Since my diagnosis in recent years it has been like a light switch being flicked on and so many things make far more sense.

I feel that society’s general understanding of autism is very outdated. I myself had been under different psychiatrists for the best part of 2 decades for a diagnosis of Bipolar Disorder. I continued to speak about the same symptoms (which have never changed) yet Autism or ADHD was never even considered till recent years. The countless combinations of medications and the failed treatments, why did it take so long to be even considered? 

What has been the lasting affect of these strong mind altering medications had on me, physically and mentally? How many others are in the situation I was in and slip through the net? 

I still have a diagnosis of Bipolar, but I am going through an assessment of ADHD which I (and other medical professionals) already feel that it has been a miss diagnosis of Bipolar as they do present very similar. 

Now that I have a greater understanding of the neurodivergent condition I feel that if I would of been taught this in school then my condition would of been a lot easier to spot. 

I want to keep documenting my understandings as I learn more in the hope of helping others in my situation and make what I know now more common knowledge in society.

I read or hear a lot about ‘spreading autism awareness’ but actually wonder how do people go about becoming aware? In my original research I really struggled to know what to look for or what was true as there is so much information – some was also very conflicting. The majority of information I come across was aimed at children but next to nothing on autistic adults or having a late diagnosis. Even now I continue to learn and have been corrected on some of what I had read or processed wrong – which is all part of learning, especially on such a huge topic like this. We learn through communication and I have found that speaking with other people with my condition has helped me the most.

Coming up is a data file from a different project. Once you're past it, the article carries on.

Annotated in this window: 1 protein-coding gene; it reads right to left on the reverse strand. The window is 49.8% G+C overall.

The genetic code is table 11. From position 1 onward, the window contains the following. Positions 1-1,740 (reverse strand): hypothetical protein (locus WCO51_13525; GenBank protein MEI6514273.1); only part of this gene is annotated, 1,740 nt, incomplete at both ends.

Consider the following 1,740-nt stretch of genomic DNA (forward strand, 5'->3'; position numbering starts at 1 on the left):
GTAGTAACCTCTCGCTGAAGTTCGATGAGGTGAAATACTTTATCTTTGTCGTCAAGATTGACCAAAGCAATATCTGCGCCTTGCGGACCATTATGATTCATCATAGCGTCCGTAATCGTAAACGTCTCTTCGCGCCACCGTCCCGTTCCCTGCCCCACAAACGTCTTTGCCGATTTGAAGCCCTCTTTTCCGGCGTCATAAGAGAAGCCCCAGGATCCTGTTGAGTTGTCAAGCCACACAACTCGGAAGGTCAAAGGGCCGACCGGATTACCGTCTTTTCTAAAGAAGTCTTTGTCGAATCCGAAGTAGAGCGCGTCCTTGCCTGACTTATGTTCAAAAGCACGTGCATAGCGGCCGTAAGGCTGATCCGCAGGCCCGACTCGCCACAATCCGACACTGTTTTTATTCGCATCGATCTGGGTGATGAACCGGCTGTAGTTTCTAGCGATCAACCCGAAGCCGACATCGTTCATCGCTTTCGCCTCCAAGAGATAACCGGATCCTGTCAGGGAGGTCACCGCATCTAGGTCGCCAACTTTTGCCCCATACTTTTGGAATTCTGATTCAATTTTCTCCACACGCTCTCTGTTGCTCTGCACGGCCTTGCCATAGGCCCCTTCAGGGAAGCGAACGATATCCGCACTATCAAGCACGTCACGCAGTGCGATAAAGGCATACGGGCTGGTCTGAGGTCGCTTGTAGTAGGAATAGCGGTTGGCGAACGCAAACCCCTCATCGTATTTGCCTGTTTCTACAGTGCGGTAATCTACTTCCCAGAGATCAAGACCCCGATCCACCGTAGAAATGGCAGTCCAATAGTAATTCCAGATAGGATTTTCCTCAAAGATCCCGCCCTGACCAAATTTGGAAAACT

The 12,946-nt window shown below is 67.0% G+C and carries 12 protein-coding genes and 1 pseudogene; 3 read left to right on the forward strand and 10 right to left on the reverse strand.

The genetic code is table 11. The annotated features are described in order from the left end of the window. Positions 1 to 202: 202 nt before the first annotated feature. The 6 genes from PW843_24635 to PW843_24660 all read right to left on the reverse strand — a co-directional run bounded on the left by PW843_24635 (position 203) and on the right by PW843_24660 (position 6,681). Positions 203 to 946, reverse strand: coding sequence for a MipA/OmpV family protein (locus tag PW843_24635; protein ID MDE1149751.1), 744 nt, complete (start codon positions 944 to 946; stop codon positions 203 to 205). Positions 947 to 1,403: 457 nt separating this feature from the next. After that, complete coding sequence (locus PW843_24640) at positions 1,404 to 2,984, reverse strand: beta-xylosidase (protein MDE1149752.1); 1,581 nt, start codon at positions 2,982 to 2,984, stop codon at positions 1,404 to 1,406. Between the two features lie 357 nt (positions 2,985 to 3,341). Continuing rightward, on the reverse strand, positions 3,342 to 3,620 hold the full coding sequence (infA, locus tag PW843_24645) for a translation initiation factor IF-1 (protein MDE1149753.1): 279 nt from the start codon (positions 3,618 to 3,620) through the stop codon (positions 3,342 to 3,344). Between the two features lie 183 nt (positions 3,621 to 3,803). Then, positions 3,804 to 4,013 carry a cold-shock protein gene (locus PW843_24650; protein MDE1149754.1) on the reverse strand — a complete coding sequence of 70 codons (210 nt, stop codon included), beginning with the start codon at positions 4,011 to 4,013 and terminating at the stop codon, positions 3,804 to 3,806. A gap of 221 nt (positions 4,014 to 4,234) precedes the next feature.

One of my triggers is having to repeat myself over and over some of the more basic understandings to people. If people knew these already then it would be easier to digest mentally what they can be more aware of and in turn help myself and others.

Below are some of the bullet points which gave me greater insight into my condition and helped me process things I had struggled to put words to in the past.

Neurotypical; A person whose neurotype is typical of the majority of society.

Neurodivergent; A person whose neurotype is divergent of the majority of society – not mental illness. This includes Autism, ADHD, Dyslexia, Dyspraxia, Tourette’s.

Allistic; A person that is not Autistic.

Autism as a disability; A big part of what makes autism a disability is the structure of society and what is seen as ‘normal’.

Comorbidity; Something you are more likely to have or experience because you are autistic, not caused by autism. i.e. PTSD, depression, Bipolar, ADHD, Gastrointestinal issues.

Meltdown; An internal and / or external loss of control which comes from over stimulation, demands, stress, sensory overload, overwhelming emotions. This can result in crying, self harm, panic attacks, anger, bolting.

Overstimulation / Under-stimulation; Feeling overwhelmed by sensory / emotional overload.

Burnout; The result of built up stress, masking in an allistic world. This can look like or present as suicidal ideation, exhaustion, depression, heightened anxiety, loss of basic coping skills.

Stimming; Any type of repetition using any of the 5 senses to help regulate and express emotions, communicate, understand, distract or for fun. This can include – hand flapping, tapping, humming, listening to music / white noise, using fidget toys.

Echolalia; Repetition of sounds or words either vocally or inside the head in order to self comfort, communicate or process.

Aspergers; An outdated diagnosis that inaccurately labelled someone as ‘less autistic’ 

Puzzle Piece; Many autistic people strongly dislike the puzzle piece as a symbol for autismMissing pieces, confused and puzzled parents, something incomplete – are all things we shouldn’t be attaching to any person with a disability or neurodiversity.

Special interests; Something to which an Autistic person has taken a strong liking to and will spend a considerable amount of time researching it, talking about, and otherwise engaging with.

it is estimated that around 1 in 7 people (more than 15% of people in the UK) are neurodivergent so I feel that as a society we need to be more understanding and aware which will help break the stigma around the neurodiverse condition.

Please feel free to comment any feedback below and let me if you have found this informative, what are your views?